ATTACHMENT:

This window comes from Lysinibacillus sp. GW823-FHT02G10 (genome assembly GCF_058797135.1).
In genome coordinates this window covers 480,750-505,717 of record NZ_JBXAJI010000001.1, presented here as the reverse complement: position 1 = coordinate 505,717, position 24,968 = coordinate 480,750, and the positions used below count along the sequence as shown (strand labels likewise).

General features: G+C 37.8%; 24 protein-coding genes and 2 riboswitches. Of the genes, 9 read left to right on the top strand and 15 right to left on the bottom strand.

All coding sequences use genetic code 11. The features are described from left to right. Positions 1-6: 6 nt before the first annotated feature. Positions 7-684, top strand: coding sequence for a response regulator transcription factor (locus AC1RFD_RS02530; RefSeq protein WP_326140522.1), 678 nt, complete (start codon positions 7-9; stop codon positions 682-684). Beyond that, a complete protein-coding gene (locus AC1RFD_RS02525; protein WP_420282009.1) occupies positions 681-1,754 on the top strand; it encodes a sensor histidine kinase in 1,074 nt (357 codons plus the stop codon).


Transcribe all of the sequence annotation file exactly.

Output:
This window comes from Lysinibacillus sp. GW823-FHT02G10 (genome assembly GCF_058797135.1).
In genome coordinates this window covers 480,750-505,717 of record NZ_JBXAJI010000001.1, presented here as the reverse complement: position 1 = coordinate 505,717, position 24,968 = coordinate 480,750, and the positions used below count along the sequence as shown (strand labels likewise).

General features: G+C 37.8%; 24 protein-coding genes and 2 riboswitches. Of the genes, 9 read left to right on the top strand and 15 right to left on the bottom strand.

All coding sequences use genetic code 11. The features are described from left to right. Positions 1-6: 6 nt before the first annotated feature. Positions 7-684, top strand: coding sequence for a response regulator transcription factor (locus AC1RFD_RS02530; RefSeq protein WP_326140522.1), 678 nt, complete (start codon positions 7-9; stop codon positions 682-684). Beyond that, a complete protein-coding gene (locus AC1RFD_RS02525; protein WP_420282009.1) occupies positions 681-1,754 on the top strand; it encodes a sensor histidine kinase in 1,074 nt (357 codons plus the stop codon).